Search Results

You are looking at 1 - 8 of 8 items for :

  • "CCSS.Math.Content.HSS-ID.B.6b" x
  • Refine by Access: All content x
Clear All
Restricted access

Christine Suurtam

Teachers can use data from a research project to enhance their classroom assessment practices.

Restricted access

Kathleen H. Offenholley

Discovering lurking variables encourages students to think critically about correlation.

Restricted access

Craig Huhn

Lesson planning leads to a deeper consideration of what it means to study and learn mathematics.

Restricted access

Margaret Cibes and James Greenwood

Short items from the media focus mathematics appropriate for classroom study.

Restricted access

Marla A. Sole

Using bivariate data, students investigate the ingredients in pasta sauce.

Restricted access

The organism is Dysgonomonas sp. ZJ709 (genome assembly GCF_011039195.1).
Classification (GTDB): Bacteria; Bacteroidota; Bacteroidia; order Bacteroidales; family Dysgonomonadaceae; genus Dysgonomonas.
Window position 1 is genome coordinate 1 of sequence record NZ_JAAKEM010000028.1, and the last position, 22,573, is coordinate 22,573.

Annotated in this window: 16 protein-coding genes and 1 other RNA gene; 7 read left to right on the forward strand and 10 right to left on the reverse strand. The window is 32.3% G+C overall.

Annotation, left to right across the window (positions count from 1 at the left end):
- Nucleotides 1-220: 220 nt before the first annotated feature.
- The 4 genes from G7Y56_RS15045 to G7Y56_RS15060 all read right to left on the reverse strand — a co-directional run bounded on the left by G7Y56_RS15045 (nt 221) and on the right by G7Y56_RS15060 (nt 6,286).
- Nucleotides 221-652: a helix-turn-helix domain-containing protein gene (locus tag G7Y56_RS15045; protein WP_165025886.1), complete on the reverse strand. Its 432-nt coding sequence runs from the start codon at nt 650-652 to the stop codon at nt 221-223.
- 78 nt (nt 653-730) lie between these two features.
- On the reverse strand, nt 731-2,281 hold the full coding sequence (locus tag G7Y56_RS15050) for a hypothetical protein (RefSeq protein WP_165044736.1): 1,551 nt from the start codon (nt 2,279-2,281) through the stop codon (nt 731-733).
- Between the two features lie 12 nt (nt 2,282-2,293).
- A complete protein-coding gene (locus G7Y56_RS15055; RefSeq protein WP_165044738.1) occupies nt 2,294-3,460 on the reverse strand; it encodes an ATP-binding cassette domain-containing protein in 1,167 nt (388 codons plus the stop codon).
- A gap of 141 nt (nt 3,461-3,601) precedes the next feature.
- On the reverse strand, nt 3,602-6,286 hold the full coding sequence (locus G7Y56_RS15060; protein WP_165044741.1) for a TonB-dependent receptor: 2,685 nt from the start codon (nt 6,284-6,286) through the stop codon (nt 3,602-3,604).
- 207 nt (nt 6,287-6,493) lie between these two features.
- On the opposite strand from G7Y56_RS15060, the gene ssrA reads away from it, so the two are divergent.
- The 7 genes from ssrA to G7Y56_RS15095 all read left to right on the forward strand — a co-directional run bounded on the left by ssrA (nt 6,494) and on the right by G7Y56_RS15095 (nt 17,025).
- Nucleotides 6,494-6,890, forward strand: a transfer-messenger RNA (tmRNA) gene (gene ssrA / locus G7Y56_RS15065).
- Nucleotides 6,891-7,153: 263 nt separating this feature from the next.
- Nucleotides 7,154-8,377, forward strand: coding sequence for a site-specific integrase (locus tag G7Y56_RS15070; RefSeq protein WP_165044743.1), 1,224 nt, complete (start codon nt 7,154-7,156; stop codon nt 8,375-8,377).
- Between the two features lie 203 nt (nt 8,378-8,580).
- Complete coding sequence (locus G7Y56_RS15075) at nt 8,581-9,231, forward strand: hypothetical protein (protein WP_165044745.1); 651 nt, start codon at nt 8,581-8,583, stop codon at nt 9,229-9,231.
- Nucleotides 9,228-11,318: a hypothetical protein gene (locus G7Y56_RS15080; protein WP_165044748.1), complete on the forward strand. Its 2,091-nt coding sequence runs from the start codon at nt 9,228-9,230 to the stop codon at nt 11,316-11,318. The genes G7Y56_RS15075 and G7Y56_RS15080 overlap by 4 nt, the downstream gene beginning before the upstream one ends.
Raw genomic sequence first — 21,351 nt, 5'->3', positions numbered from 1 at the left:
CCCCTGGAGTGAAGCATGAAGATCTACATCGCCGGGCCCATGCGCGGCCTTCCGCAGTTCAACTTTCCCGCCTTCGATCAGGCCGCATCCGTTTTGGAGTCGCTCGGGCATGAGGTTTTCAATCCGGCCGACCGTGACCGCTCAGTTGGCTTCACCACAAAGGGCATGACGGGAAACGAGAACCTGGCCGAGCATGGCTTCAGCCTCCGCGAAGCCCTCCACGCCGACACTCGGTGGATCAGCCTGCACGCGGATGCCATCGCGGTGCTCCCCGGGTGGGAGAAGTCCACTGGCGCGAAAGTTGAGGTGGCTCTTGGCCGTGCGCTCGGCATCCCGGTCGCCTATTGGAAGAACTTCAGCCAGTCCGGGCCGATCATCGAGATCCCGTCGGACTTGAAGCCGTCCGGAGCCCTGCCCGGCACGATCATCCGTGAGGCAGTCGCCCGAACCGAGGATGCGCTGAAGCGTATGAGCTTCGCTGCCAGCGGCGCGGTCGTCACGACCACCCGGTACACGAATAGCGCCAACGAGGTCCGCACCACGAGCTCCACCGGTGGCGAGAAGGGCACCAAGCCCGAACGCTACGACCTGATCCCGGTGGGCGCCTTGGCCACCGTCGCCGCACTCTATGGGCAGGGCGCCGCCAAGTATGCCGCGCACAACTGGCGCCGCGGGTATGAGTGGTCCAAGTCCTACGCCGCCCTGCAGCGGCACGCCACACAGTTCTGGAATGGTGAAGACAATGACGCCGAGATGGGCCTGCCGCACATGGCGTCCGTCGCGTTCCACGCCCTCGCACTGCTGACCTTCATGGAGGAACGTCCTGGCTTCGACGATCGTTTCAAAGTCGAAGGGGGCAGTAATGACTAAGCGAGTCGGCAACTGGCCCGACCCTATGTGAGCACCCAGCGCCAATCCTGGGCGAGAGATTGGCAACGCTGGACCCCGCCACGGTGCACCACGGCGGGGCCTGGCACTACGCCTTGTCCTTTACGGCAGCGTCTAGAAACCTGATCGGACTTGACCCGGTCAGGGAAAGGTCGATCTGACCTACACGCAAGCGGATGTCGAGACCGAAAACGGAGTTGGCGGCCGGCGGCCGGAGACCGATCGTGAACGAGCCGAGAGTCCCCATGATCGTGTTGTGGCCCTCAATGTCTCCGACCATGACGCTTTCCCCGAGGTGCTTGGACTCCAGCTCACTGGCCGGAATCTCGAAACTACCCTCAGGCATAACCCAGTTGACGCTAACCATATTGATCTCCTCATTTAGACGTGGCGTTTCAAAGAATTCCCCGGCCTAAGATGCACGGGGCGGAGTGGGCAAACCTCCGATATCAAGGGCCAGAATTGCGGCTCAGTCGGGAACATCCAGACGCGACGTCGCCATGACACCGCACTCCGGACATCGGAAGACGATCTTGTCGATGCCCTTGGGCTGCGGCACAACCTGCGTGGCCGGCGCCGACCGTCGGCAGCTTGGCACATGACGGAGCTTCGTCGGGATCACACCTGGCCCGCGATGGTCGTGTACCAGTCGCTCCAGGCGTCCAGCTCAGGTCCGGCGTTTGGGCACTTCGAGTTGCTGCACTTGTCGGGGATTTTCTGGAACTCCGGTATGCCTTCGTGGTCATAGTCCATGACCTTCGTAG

Paul Laumakis

Students bring the real world into the classroom by studying speeding data collected on two Pennsylvania highways.

Restricted access

Mike Pacheco and Heather Glynn Crawford-Ferre

The Internet provides seemingly endless news and media. Unfortunately, not all news stories are accurate. How a story is told depends on who tells it and why. There are strategies for determining whether news stories are fact or fiction. The Media Literacy Council suggests taking into consideration who created or uploaded the information, where it is hosted, and when the information was published (http://www.medialiteracycouncil.sg). Consider these media stories:

Restricted access

Anne Quinn

While looking for an inexpensive Web application to illustrate the Central Limit theorem, I found the Rossman/Chance Applet Collection, a group of free Web-based statistics apps. In addition to illustrating the Central Limit theorem, the apps could be used to cover many classic statistics concepts, including confidence intervals, regression, and a virtual version of the popular Reese's® Pieces problem. The apps allow users to investigate concepts using either preprogrammed or original data.